Monday, January 14, 2008

thinking about food

I spend a lot of time and brainpower thinking about food. It generally takes over an hour to plan a menu and a grocery list for the week, and it's not something I can do easily while Clare is awake and clamoring for my attention, so it's an after-bedtime task. It's logistical. It takes sustained concentration. Why? Because we have to eat cheap. But I am also determined that we shall eat well. These two things don't easily go together, the way our culture does food. And so I spend hours putting menus together so that ingredients dovetail and there's no waste. If I buy an out of the ordinary cheese (for budget purposes, read: anything other than cheddar) then I must use ALL of it somehow, which means more than menu item using it. If I buy meat, I stretch it to cover at least two meals, and try my best to use a cheap cut or find something on sale. (But almost never ever ground beef...I mean, there's only so much you can do with it, and I think early in childhood I was chronically overdosed on ground beef casseroles. That's no slur on my mom--it takes a cook of extraordinary dedication and brilliance to make ground beef into something truly edible and nutritious on a weekly basis. Unlike her, I'm just not up to it.) I try very hard to buy produce in season (difficult in the winter, especially when your spouse is not overly fond of winter squashes). And if something goes bad in the fridge, I feel it like some kind of moral failure.

So I love me a good cheap recipe full of inexpensive ingredients that can be transformed into something yummy and good for you. And because I know how hard it is to eat cheap and well, I am going to share a couple from our menu this past week.

Brent's pick: Andouille Red Beans and Rice. This is a super-quick recipe, also a bonus. You can skimp on the sausage, freeze what's leftover and use it for another recipe or for this one when you make it again.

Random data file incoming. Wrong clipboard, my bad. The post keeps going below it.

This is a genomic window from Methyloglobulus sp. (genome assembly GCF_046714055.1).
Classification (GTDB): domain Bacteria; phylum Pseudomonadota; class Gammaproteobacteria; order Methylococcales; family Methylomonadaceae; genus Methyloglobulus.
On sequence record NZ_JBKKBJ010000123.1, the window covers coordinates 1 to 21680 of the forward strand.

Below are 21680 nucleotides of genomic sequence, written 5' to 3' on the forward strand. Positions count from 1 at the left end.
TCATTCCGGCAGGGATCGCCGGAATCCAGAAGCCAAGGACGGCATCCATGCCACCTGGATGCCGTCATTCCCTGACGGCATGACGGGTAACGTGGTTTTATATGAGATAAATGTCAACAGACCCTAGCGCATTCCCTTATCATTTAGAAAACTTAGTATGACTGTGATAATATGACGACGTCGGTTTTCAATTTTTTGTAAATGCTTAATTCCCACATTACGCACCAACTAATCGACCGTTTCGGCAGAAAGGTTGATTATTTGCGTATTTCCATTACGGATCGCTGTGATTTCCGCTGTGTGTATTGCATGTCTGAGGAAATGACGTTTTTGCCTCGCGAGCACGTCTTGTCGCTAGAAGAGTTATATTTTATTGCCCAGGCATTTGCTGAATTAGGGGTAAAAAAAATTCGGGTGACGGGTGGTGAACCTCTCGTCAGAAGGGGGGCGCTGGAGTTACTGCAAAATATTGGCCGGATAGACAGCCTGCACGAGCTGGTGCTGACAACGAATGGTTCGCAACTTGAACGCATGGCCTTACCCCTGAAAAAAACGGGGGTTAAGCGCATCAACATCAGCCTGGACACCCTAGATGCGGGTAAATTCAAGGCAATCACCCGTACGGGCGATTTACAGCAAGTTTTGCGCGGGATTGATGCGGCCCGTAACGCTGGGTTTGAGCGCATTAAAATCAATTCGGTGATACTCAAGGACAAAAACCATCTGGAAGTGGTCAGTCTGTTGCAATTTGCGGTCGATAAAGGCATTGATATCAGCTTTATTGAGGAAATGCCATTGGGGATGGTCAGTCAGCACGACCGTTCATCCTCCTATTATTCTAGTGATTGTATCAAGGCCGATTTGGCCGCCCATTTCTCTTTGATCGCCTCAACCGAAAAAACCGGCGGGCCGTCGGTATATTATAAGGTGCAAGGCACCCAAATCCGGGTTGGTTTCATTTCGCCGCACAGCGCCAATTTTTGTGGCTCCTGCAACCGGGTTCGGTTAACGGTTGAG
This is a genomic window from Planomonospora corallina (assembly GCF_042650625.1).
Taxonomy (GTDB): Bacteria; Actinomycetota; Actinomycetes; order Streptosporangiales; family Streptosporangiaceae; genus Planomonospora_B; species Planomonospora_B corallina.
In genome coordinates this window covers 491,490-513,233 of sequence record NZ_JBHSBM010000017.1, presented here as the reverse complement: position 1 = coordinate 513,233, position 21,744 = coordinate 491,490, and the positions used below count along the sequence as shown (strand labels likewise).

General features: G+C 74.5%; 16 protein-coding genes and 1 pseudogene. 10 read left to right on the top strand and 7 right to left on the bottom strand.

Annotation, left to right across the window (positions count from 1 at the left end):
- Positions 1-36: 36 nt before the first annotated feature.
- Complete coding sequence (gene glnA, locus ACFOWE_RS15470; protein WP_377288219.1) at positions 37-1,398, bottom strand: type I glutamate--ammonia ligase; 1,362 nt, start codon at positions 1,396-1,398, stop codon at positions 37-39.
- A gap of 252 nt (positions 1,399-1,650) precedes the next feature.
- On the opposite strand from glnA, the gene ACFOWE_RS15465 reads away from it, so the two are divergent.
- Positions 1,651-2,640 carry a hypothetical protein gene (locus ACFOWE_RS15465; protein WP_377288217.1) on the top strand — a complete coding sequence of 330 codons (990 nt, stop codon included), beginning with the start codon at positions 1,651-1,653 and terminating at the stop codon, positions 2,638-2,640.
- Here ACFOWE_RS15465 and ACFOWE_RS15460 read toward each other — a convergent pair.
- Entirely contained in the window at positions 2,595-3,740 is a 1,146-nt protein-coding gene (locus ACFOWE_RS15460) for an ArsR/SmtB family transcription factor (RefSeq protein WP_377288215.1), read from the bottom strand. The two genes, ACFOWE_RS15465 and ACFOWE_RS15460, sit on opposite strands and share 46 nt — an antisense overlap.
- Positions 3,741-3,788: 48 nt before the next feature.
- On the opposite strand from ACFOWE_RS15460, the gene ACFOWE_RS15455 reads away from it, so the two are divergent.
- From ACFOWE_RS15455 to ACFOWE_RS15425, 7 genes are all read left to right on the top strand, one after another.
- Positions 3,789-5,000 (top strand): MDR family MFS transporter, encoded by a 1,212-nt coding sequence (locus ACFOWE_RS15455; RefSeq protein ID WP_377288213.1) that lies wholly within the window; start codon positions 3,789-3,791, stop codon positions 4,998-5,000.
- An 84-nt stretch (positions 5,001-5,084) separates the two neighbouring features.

My pick: Lentil Soup with Chard. Lentils are dirt cheap. And this is an amazing soup. Very earthy and flavorful, and the squeeze of lemon at the end really brightens it up. Even if you don't like lentil soups, I would still say give it a try. You might be surprised.

And if you like people who recommend good recipes, go here.

5 comments:

Tracy said...

Great post!

I want to try both of those recipes!

Have you ever tried cooking w/ TVP? It costs a little bit up front but it goes so so far and its just pure nutrition. Also, it takes on the flavor of whatever it is cooked with and so it simply adds a ground beef-ish texture.

And I'm with you on the ground beef casseroles. I'm just not good at those. Unless its mexican which in my house is less than healthy.

Scott said...

Chard? That's one of the grossest names for a food I've ever heard.

I could eat ground beef every day in whatever form.

jocelyn said...

It is so hard to find good, cheap recipes that both of us like. We have an added challenge: I'm a pesca-vegetarian and Mark is not. So we have to find ways to stretch our ingredients and feed us both with flavorful, healthy food while still occasionally giving Mark some meat and me none! Plus, the recipe needs to be quick and easy, because who has time to prepare a huge meal at the end of a long day? Your lentil/chard soup sounds great. I always forget about chard in the winter. Thanks for sharing!

JTB said...

Haven't ever tried TVP...it's something I would have to slip past Brent on the sly I expect.

Scott, swiss chard is even better than turnip greens...YUM! But you can sub in turnip greens if you like.

A typical weekly menu around here is about half vegetarian meals. It's a mix of economical and ethical considerations--I've never gone fully veggie, and I doubt Brent ever will, but we do agree on the fact that too much meat is unhealthy, and that consumption of meat is an ethical matter...so until we can afford to buy ethically (free-range, etc.), we compromise by not eating much.

martistanley said...

We struggle with healthy meals all of the time. It really does cost a lot more to buy healthier options. And cooking simple meals takes what seems like forever.

Thanks for the suggestions on meals. We will have to try them. And I might need to email Tracy. We have some textured vegetable protein, but I only have one recipe for it.